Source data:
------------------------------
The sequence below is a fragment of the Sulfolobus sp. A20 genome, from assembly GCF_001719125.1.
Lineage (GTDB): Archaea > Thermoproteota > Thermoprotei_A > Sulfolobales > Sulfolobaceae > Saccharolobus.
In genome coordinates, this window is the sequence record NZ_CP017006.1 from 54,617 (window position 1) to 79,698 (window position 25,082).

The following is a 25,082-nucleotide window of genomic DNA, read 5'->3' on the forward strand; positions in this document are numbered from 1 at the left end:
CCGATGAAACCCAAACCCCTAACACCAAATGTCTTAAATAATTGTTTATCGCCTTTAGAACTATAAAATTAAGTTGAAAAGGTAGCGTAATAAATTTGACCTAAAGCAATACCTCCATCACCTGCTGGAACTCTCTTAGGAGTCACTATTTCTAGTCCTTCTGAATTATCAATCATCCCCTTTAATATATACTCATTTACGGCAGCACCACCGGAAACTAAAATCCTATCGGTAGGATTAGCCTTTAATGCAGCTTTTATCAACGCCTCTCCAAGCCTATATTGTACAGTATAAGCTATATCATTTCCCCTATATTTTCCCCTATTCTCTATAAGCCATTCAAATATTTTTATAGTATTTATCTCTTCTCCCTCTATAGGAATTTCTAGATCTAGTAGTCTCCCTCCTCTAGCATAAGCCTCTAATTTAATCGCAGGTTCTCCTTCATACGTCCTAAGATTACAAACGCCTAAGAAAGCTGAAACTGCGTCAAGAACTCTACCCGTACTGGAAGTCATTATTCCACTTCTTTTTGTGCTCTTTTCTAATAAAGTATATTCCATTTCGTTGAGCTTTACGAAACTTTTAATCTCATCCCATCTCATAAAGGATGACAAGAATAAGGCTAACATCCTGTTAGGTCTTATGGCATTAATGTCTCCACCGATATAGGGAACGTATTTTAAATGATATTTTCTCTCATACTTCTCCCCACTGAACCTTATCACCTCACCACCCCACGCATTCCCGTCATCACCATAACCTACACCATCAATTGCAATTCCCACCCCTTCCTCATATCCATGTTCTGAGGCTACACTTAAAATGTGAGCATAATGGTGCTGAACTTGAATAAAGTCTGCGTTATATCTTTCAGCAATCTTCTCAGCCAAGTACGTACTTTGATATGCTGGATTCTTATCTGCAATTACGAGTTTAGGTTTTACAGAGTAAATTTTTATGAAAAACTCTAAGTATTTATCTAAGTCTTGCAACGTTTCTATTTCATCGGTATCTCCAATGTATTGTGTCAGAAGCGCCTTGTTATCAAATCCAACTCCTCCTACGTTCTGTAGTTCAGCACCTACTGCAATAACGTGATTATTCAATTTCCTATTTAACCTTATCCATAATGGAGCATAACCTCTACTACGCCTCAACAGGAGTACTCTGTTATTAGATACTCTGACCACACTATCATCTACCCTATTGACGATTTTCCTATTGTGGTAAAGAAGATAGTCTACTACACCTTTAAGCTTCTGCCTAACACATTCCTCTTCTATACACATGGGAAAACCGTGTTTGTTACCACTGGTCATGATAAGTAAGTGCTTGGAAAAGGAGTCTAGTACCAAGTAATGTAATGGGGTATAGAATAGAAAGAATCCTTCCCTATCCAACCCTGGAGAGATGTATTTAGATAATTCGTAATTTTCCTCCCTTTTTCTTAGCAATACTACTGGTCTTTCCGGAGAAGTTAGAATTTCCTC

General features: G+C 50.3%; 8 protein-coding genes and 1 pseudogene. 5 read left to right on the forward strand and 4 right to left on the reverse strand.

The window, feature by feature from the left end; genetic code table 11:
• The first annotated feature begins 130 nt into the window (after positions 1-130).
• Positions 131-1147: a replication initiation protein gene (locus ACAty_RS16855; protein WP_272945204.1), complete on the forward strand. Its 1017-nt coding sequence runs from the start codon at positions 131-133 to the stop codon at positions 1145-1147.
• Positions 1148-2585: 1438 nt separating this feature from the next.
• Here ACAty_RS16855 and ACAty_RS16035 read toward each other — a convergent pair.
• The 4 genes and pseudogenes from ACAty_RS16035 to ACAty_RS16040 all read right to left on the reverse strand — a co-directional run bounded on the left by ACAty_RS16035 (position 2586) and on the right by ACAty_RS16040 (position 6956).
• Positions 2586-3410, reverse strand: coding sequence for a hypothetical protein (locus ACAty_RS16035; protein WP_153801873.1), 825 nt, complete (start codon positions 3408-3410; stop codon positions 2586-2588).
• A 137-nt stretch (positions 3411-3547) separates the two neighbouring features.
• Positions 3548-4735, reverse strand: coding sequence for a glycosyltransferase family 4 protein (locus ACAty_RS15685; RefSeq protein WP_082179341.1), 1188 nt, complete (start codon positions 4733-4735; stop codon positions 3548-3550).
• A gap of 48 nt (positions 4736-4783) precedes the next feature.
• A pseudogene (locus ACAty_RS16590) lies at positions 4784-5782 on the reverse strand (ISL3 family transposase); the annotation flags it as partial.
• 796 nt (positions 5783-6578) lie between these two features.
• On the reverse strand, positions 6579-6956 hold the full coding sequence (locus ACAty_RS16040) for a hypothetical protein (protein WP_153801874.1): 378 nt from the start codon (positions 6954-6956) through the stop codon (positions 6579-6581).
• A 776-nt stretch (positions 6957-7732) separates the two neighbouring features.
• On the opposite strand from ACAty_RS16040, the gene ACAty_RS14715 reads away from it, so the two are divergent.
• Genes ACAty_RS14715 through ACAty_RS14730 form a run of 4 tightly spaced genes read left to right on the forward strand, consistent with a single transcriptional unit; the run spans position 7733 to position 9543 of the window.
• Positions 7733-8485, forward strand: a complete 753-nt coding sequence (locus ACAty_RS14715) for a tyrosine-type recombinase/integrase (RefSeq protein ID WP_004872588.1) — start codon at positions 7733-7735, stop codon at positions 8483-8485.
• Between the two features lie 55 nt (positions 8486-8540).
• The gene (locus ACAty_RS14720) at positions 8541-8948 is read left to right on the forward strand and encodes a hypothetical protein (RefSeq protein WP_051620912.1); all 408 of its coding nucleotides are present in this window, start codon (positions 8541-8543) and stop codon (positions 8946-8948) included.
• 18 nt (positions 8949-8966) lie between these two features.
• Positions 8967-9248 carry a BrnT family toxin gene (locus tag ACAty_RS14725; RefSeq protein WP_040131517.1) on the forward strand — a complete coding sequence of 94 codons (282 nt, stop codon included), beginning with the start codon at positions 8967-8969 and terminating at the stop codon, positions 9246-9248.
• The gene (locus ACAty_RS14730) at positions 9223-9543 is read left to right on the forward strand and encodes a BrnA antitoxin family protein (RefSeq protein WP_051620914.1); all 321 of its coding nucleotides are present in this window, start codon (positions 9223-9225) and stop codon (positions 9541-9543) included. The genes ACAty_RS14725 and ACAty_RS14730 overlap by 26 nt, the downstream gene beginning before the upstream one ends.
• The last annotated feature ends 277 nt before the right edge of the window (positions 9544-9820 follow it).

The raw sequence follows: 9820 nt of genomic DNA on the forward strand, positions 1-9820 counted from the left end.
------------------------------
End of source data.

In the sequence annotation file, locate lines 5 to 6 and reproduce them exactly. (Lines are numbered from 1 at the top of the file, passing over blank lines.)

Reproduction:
CCGATGAAACCCAAACCCCTAACACCAAATGTCTTAAATAATTGTTTATCGCCTTTAGAACTATAAAATTAAGTTGAAAAGGTAGCGTAATAAATTTGACCTAAAGCAATACCTCCATCACCTGCTGGAACTCTCTTAGGAGTCACTATTTCTAGTCCTTCTGAATTATCAATCATCCCCTTTAATATATACTCATTTACGGCAGCACCACCGGAAACTAAAATCCTATCGGTAGGATTAGCCTTTAATGCAGCTTTTATCAACGCCTCTCCAAGCCTATATTGTACAGTATAAGCTATATCATTTCCCCTATATTTTCCCCTATTCTCTATAAGCCATTCAAATATTTTTATAGTATTTATCTCTTCTCCCTCTATAGGAATTTCTAGATCTAGTAGTCTCCCTCCTCTAGCATAAGCCTCTAATTTAATCGCAGGTTCTCCTTCATACGTCCTAAGATTACAAACGCCTAAGAAAGCTGAAACTGCGTCAAGAACTCTACCCGTACTGGAAGTCATTATTCCACTTCTTTTTGTGCTCTTTTCTAATAAAGTATATTCCATTTCGTTGAGCTTTACGAAACTTTTAATCTCATCCCATCTCATAAAGGATGACAAGAATAAGGCTAACATCCTGTTAGGTCTTATGGCATTAATGTCTCCACCGATATAGGGAACGTATTTTAAATGATATTTTCTCTCATACTTCTCCCCACTGAACCTTATCACCTCACCACCCCACGCATTCCCGTCATCACCATAACCTACACCATCAATTGCAATTCCCACCCCTTCCTCATATCCATGTTCTGAGGCTACACTTAAAATGTGAGCATAATGGTGCTGAACTTGAATAAAGTCTGCGTTATATCTTTCAGCAATCTTCTCAGCCAAGTACGTACTTTGATATGCTGGATTCTTATCTGCAATTACGAGTTTAGGTTTTACAGAGTAAATTTTTATGAAAAACTCTAAGTATTTATCTAAGTCTTGCAACGTTTCTATTTCATCGGTATCTCCAATGTATTGTGTCAGAAGCGCCTTGTTATCAAATCCAACTCCTCCTACGTTCTGTAGTTCAGCACCTACTGCAATAACGTGATTATTCAATTTCCTATTTAACCTTATCCATAATGGAGCATAACCTCTACTACGCCTCAACAGGAGTACTCTGTTATTAGATACTCTGACCACACTATCATCTACCCTATTGACGATTTTCCTATTGTGGTAAAGAAGATAGTCTACTACACCTTTAAGCTTCTGCCTAACACATTCCTCTTCTATACACATGGGAAAACCGTGTTTGTTACCACTGGTCATGATAAGTAAGTGCTTGGAAAAGGAGTCTAGTACCAAGTAATGTAATGGGGTATAGAATAGAAAGAATCCTTCCCTATCCAACCCTGGAGAGATGTATTTAGATAATTCGTAATTTTCCTCCCTTTTTCTTAGCAATACTACTGGTCTTTCCGGAGAAGTTAGAATTTCCTC

General features: G+C 50.3%; 8 protein-coding genes and 1 pseudogene. 5 read left to right on the forward strand and 4 right to left on the reverse strand.